Book Image

Docker on Amazon Web Services

By : Justin Menga
Book Image

Docker on Amazon Web Services

By: Justin Menga

Overview of this book

Over the last few years, Docker has been the gold standard for building and distributing container applications. Amazon Web Services (AWS) is a leader in public cloud computing, and was the first to offer a managed container platform in the form of the Elastic Container Service (ECS). Docker on Amazon Web Services starts with the basics of containers, Docker, and AWS, before teaching you how to install Docker on your local machine and establish access to your AWS account. You'll then dig deeper into the ECS, a native container management platform provided by AWS that simplifies management and operation of your Docker clusters and applications for no additional cost. Once you have got to grips with the basics, you'll solve key operational challenges, including secrets management and auto-scaling your infrastructure and applications. You'll explore alternative strategies for deploying and running your Docker applications on AWS, including Fargate and ECS Service Discovery, Elastic Beanstalk, Docker Swarm and Elastic Kubernetes Service (EKS). In addition to this, there will be a strong focus on adopting an Infrastructure as Code (IaC) approach using AWS CloudFormation. By the end of this book, you'll not only understand how to run Docker on AWS, but also be able to build real-world, secure, and scalable container platforms in the cloud.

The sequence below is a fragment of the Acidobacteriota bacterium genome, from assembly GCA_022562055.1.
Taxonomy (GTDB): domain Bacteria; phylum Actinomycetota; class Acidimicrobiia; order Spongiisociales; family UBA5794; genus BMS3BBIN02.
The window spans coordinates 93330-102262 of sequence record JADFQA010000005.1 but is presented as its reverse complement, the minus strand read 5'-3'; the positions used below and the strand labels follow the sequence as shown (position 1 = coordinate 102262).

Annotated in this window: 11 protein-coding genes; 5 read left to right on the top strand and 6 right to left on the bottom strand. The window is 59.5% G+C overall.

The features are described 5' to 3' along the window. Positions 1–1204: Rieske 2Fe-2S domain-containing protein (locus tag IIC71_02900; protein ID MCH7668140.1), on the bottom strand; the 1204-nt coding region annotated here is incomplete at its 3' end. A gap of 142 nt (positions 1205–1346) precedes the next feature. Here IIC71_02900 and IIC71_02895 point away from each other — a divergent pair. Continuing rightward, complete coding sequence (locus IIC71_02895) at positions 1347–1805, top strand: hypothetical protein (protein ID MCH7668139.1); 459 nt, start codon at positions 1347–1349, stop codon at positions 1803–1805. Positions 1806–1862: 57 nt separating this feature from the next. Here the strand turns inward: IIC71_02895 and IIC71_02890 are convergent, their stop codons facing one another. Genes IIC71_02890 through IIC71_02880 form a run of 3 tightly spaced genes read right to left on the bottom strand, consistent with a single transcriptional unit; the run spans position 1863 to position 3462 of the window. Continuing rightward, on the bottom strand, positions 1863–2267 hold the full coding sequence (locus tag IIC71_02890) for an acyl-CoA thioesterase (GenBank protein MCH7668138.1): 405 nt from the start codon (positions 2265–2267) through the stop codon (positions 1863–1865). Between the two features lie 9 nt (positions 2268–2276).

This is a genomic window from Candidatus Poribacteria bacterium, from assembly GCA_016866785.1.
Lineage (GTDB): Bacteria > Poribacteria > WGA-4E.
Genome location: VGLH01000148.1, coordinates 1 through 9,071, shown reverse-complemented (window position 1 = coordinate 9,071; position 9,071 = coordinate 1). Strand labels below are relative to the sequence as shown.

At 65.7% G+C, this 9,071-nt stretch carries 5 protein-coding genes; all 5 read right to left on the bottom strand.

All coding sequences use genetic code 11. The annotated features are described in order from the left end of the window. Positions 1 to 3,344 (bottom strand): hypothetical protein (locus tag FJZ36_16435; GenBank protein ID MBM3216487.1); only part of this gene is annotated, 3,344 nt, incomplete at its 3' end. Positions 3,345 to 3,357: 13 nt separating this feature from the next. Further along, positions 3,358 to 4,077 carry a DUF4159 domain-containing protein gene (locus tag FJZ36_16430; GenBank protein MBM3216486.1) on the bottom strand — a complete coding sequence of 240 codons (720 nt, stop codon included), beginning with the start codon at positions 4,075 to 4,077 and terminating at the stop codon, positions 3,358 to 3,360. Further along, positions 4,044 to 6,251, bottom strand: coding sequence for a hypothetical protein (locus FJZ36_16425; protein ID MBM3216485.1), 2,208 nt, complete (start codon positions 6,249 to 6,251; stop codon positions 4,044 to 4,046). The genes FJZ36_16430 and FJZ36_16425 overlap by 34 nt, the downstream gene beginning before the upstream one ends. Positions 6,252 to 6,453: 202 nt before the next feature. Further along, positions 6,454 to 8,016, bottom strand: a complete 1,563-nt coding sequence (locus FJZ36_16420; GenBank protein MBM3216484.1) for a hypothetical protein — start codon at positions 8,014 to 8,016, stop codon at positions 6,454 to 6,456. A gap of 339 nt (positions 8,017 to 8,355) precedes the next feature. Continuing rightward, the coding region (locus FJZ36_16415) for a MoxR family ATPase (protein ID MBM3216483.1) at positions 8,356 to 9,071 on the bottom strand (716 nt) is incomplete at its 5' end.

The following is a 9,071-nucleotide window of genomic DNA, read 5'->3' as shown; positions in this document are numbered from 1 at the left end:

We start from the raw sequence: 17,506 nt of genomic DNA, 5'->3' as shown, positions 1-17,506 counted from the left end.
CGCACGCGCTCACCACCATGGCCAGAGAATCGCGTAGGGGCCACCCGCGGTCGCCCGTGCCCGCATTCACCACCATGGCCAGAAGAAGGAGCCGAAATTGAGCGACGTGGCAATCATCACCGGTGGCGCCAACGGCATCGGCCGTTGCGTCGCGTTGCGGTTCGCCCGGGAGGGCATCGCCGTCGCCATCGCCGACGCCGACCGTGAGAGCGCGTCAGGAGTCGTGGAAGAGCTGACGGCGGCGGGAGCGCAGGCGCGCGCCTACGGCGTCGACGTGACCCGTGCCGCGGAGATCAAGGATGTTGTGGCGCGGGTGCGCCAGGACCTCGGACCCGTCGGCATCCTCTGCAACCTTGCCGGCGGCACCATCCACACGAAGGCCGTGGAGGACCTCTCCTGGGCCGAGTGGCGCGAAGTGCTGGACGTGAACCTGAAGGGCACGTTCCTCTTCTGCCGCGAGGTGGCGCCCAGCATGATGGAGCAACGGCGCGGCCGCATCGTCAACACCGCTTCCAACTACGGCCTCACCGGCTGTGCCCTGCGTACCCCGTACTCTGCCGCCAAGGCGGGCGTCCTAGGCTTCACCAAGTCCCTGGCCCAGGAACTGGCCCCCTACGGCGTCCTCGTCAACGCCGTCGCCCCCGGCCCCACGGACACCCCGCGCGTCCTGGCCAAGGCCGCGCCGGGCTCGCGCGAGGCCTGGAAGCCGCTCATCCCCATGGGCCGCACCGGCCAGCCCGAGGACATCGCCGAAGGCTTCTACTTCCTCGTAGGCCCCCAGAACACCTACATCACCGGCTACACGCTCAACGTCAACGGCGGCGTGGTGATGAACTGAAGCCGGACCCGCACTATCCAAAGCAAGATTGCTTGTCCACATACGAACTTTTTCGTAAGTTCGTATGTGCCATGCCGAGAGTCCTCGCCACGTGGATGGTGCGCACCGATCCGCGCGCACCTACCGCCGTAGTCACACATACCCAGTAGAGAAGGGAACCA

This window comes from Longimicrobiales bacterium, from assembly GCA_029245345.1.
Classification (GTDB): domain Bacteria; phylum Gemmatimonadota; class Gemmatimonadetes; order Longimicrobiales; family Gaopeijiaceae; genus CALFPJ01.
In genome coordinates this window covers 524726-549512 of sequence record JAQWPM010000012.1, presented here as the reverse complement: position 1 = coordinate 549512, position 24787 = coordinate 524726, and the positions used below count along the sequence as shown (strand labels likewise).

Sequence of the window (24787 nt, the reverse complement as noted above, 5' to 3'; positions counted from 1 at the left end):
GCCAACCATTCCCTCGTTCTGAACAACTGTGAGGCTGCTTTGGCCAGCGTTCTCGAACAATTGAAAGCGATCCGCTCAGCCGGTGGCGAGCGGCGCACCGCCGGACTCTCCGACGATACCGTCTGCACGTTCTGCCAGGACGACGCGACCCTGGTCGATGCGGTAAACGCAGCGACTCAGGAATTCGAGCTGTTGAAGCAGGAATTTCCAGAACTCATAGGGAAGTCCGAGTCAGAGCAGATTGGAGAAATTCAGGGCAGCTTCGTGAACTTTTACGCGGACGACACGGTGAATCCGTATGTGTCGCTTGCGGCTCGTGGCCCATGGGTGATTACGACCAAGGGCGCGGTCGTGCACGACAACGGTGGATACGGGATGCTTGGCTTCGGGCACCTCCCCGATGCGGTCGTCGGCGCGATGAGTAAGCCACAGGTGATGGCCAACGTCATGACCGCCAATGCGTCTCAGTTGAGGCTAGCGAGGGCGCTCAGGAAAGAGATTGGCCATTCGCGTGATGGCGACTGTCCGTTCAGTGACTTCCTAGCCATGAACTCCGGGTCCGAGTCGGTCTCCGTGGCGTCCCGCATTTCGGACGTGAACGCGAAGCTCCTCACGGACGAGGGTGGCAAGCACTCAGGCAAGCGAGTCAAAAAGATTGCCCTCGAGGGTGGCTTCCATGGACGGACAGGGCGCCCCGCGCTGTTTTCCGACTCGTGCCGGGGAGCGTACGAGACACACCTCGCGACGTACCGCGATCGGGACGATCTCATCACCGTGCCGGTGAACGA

Table of Contents (26 chapters)
Title Page
Copyright and Credits
Packt Upsell


In this chapter, you learned how to get started with AWS by creating a free account and establishing a root user for your account. You learned how to secure root access using multi-factor authentication, and then created a number of IAM resources that are required to administer your account. You first created an administrative IAM role called admin, and then created an Administrators group which you assigned the single permission of being permitted to assume your administrative IAM role. This approach of assuming roles is the recommend and best practice method of administering AWS, and supports more complex multi-account topologies where you can host all of your IAM users in one account and assume administrative roles in other accounts.

You then created a Users group and assigned a managed policy that forces a requirement for multi-factor authentication (MFA) for any user belonging to that group. MFA should be considered a mandatory security requirement these days for any organization...